Is it authentic? Is the product true to its function?  For architecture this relates to the nature of building materials and using them appropriately.  Materials have inherent and perceived functions and abilities, and when they’re not used in a manner that fits these functions and abilities they come across rather odd.  When you see stone and stucco used together the stone will typically be used as a base and the stucco will be placed over the stone.  Stone denotes a heaviness as seen for a foundation, where as the stucco does not.

Is it art or is it just fashion? Fashion is happening only now, and art is timeless.  Fashions become fads that disappear and art endures.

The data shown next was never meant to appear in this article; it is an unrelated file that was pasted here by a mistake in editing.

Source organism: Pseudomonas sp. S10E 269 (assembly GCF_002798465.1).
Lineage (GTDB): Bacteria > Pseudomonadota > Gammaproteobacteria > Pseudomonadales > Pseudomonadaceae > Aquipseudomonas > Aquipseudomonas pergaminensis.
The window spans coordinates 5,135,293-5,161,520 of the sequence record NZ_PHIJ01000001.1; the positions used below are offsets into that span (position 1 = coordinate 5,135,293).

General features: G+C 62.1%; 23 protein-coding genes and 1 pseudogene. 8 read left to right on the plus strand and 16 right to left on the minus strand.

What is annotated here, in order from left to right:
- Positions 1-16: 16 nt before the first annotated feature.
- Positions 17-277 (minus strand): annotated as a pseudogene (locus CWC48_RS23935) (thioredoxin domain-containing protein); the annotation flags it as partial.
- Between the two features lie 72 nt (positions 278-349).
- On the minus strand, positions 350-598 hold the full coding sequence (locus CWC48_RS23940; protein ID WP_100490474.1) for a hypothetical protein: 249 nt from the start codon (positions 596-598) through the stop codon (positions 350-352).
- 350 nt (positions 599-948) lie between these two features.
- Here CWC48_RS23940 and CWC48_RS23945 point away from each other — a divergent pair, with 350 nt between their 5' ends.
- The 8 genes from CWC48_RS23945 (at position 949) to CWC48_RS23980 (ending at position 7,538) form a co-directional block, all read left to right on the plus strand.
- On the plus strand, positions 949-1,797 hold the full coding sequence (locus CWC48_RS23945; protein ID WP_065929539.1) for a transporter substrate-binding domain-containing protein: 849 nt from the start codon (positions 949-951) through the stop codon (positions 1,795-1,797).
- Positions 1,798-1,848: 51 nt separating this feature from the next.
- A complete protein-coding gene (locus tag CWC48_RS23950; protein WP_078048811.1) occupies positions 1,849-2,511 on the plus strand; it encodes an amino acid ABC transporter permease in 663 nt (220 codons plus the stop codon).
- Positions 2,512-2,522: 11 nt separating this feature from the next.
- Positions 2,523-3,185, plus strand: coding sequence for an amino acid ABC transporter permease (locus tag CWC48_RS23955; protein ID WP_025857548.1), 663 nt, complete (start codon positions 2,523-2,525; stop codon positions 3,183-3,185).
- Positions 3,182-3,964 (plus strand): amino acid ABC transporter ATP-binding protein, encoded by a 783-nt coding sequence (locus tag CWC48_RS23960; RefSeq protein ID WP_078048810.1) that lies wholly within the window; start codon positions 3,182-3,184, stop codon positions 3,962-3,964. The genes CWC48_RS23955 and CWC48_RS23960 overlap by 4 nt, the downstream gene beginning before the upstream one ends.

Are you designing for your core customer? This involves staying true to the people that have helped define your company and essentially have helped market your company.  This also deals with being authentic and true to who you are.

Have you done your homework? Know what works before investing time and resources into something that may flop.  This also involves knowing what has worked in the past and what is working in the present.

Is it timely? There’s a great quote by Paul Hawken that states “if everyone thinks you have a good idea, you’re too late.”  Quality means relevancy.  Just as in knowing if your product is functional and if there’s a need, if your product is behind the times or ahead of its time then it’s probably not relevant to the present.

Does it cause unnecessary harm? If it causes unnecessary harm then the product probably resides in the endless cycle of consuming and disposing crap.  Quality means implementing a cradle-to-cradle mindset where the creation and implementation of your product causes no harm to the environment or the people creating the product.